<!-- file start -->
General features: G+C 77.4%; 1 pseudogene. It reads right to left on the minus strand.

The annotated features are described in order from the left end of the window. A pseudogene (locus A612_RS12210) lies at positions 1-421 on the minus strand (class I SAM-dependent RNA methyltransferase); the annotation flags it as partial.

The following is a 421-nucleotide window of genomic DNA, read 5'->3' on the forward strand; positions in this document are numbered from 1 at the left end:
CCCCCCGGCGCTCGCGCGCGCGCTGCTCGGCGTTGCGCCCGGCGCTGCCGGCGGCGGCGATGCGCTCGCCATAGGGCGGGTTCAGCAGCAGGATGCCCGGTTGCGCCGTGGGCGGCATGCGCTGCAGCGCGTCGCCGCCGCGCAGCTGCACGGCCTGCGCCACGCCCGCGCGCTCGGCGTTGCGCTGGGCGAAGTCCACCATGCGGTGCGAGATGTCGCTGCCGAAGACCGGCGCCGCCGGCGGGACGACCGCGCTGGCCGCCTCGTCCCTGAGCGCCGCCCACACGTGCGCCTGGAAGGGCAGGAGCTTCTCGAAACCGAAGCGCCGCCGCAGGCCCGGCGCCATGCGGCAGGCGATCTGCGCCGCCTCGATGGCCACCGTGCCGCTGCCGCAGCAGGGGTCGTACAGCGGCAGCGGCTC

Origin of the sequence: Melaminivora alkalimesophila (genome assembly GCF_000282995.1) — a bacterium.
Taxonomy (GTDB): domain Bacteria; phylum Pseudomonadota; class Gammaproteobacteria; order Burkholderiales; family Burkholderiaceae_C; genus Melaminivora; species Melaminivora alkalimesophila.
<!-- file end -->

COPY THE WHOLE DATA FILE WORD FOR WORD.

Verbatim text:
General features: G+C 77.4%; 1 pseudogene. It reads right to left on the minus strand.

The annotated features are described in order from the left end of the window. A pseudogene (locus A612_RS12210) lies at positions 1-421 on the minus strand (class I SAM-dependent RNA methyltransferase); the annotation flags it as partial.

The following is a 421-nucleotide window of genomic DNA, read 5'->3' on the forward strand; positions in this document are numbered from 1 at the left end:
CCCCCCGGCGCTCGCGCGCGCGCTGCTCGGCGTTGCGCCCGGCGCTGCCGGCGGCGGCGATGCGCTCGCCATAGGGCGGGTTCAGCAGCAGGATGCCCGGTTGCGCCGTGGGCGGCATGCGCTGCAGCGCGTCGCCGCCGCGCAGCTGCACGGCCTGCGCCACGCCCGCGCGCTCGGCGTTGCGCTGGGCGAAGTCCACCATGCGGTGCGAGATGTCGCTGCCGAAGACCGGCGCCGCCGGCGGGACGACCGCGCTGGCCGCCTCGTCCCTGAGCGCCGCCCACACGTGCGCCTGGAAGGGCAGGAGCTTCTCGAAACCGAAGCGCCGCCGCAGGCCCGGCGCCATGCGGCAGGCGATCTGCGCCGCCTCGATGGCCACCGTGCCGCTGCCGCAGCAGGGGTCGTACAGCGGCAGCGGCTC

Origin of the sequence: Melaminivora alkalimesophila (genome assembly GCF_000282995.1) — a bacterium.
Taxonomy (GTDB): domain Bacteria; phylum Pseudomonadota; class Gammaproteobacteria; order Burkholderiales; family Burkholderiaceae_C; genus Melaminivora; species Melaminivora alkalimesophila.